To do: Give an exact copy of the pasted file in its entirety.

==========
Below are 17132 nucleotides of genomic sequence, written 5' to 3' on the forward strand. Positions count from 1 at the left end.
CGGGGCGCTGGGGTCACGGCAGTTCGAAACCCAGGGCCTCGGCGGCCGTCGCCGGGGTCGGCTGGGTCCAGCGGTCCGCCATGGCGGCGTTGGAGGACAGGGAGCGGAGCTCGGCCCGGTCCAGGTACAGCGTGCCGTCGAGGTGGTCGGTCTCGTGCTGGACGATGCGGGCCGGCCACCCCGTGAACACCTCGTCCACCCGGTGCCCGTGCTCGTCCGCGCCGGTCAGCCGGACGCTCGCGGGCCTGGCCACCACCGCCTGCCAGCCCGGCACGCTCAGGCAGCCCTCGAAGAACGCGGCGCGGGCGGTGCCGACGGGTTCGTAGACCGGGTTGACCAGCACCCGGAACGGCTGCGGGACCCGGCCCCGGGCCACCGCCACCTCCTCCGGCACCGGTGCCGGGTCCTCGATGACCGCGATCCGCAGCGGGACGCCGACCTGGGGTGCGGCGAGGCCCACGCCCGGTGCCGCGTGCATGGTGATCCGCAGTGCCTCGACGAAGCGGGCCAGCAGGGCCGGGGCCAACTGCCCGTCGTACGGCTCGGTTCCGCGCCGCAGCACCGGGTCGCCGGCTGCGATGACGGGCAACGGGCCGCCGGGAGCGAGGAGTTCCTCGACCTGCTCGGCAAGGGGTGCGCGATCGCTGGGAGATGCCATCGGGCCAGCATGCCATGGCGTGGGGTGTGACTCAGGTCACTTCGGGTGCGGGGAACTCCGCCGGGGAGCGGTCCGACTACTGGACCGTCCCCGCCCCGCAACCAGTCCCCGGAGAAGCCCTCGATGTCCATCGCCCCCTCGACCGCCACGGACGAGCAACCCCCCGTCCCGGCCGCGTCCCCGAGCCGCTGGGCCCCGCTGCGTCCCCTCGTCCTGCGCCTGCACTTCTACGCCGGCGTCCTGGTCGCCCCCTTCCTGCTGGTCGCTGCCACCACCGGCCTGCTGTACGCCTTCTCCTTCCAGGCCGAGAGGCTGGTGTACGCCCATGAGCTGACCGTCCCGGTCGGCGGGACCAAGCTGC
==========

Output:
Below are 17132 nucleotides of genomic sequence, written 5' to 3' on the forward strand. Positions count from 1 at the left end.
CGGGGCGCTGGGGTCACGGCAGTTCGAAACCCAGGGCCTCGGCGGCCGTCGCCGGGGTCGGCTGGGTCCAGCGGTCCGCCATGGCGGCGTTGGAGGACAGGGAGCGGAGCTCGGCCCGGTCCAGGTACAGCGTGCCGTCGAGGTGGTCGGTCTCGTGCTGGACGATGCGGGCCGGCCACCCCGTGAACACCTCGTCCACCCGGTGCCCGTGCTCGTCCGCGCCGGTCAGCCGGACGCTCGCGGGCCTGGCCACCACCGCCTGCCAGCCCGGCACGCTCAGGCAGCCCTCGAAGAACGCGGCGCGGGCGGTGCCGACGGGTTCGTAGACCGGGTTGACCAGCACCCGGAACGGCTGCGGGACCCGGCCCCGGGCCACCGCCACCTCCTCCGGCACCGGTGCCGGGTCCTCGATGACCGCGATCCGCAGCGGGACGCCGACCTGGGGTGCGGCGAGGCCCACGCCCGGTGCCGCGTGCATGGTGATCCGCAGTGCCTCGACGAAGCGGGCCAGCAGGGCCGGGGCCAACTGCCCGTCGTACGGCTCGGTTCCGCGCCGCAGCACCGGGTCGCCGGCTGCGATGACGGGCAACGGGCCGCCGGGAGCGAGGAGTTCCTCGACCTGCTCGGCAAGGGGTGCGCGATCGCTGGGAGATGCCATCGGGCCAGCATGCCATGGCGTGGGGTGTGACTCAGGTCACTTCGGGTGCGGGGAACTCCGCCGGGGAGCGGTCCGACTACTGGACCGTCCCCGCCCCGCAACCAGTCCCCGGAGAAGCCCTCGATGTCCATCGCCCCCTCGACCGCCACGGACGAGCAACCCCCCGTCCCGGCCGCGTCCCCGAGCCGCTGGGCCCCGCTGCGTCCCCTCGTCCTGCGCCTGCACTTCTACGCCGGCGTCCTGGTCGCCCCCTTCCTGCTGGTCGCTGCCACCACCGGCCTGCTGTACGCCTTCTCCTTCCAGGCCGAGAGGCTGGTGTACGCCCATGAGCTGACCGTCCCGGTCGGCGGGACCAAGCTGC